A lawyer's ethical obligation to an impaired client is to do whatever is in the client's best interests consistent with the client's wishes, to the extent the client can understand them. The lawyer has no obligations with respect to the beneficiaries or the future administration of the trust after being hired to create it, so it is not fraudulent and would be very hard to make any sort of case.
Your issue, if any, is with the trustee of the trust. However, the Trustee's only duty of disclosure is any accountings ordered by the trust and otherwise to provide trust documents *after a beneficiary has requested them.* The trustee's action might have violated the trust's terms, but if s/he wasn't actively concealing the trust from you against your wishes, and you made no effort to reach out and attempt a purchase on your own, the court could still hold the premature sale to be a harmless error. Additionally, if the sale was part of a liquidation to repay medicaid benefits, which might be the case, then there may be other superceding factors.See question
I have established a trust for my daughter. My brother is Trustee. If I as donor, make a contribution to the trust, the trustee is supposed to notify the beneficiary of right of withdrawal. The beneficiary in this case is a minor so the notice ...
The notification should still be made in writing for recordkeeping purposes. All you need is a model form and change the date and amount each year; hardly takes any effort.See question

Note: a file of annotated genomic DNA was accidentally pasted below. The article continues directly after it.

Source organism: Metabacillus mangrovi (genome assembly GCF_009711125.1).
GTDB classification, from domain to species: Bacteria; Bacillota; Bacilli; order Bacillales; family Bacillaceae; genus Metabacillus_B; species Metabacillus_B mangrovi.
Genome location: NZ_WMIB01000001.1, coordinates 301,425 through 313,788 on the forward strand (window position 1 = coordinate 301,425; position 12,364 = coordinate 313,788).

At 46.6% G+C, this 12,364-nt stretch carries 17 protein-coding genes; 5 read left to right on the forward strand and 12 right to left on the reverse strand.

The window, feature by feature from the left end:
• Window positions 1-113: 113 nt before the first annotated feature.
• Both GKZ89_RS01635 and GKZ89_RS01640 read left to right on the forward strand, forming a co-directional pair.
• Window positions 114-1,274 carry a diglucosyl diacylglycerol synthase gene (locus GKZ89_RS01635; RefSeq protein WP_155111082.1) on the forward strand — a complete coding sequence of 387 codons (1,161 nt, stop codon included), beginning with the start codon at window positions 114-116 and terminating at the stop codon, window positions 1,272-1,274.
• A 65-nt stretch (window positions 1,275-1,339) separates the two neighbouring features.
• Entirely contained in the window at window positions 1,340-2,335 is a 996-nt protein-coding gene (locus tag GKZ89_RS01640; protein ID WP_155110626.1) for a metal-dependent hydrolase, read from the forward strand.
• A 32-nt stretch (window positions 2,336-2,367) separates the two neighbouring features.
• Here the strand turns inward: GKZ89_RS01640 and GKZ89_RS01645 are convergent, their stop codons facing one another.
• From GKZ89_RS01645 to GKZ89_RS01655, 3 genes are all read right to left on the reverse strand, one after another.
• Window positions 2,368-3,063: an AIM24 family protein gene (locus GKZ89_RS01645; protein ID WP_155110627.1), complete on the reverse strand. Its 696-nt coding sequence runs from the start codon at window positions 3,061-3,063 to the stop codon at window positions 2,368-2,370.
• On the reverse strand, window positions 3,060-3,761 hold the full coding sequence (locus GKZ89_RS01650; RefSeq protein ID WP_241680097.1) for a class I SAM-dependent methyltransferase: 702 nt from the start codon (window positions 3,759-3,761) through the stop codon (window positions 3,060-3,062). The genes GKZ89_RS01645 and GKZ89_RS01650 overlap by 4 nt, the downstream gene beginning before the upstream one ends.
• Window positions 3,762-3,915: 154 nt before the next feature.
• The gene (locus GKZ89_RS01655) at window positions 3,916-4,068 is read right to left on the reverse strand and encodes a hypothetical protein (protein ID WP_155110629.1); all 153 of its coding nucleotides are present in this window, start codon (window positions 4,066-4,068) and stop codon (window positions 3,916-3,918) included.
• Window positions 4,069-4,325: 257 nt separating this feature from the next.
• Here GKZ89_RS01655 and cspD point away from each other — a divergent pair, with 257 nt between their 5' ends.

I own a property in the UK and want to give power of attorney to a family member to deal with its sale. How do I do this?
Yes, with a few caveats.
First, the POA should spell out the authorities of the agent in plain English, rather than relying on any state-authorized short form or statutory references.
Second, the POA must be acknowledged before a Notary Public or Town Clerk, even if not required by state law, and must then be forwarded to the Secretary of the State/Commonwealth in which the document was executed for the attachment of a certification called an APOSTILLE, which confirms that that individual is an officer of the state and properly acknowledged the document. An English language document with acknowledgement and apostille will be recognized without anything more by any English-speaking country that subscribes to the Hague Convention, which the UK does.See question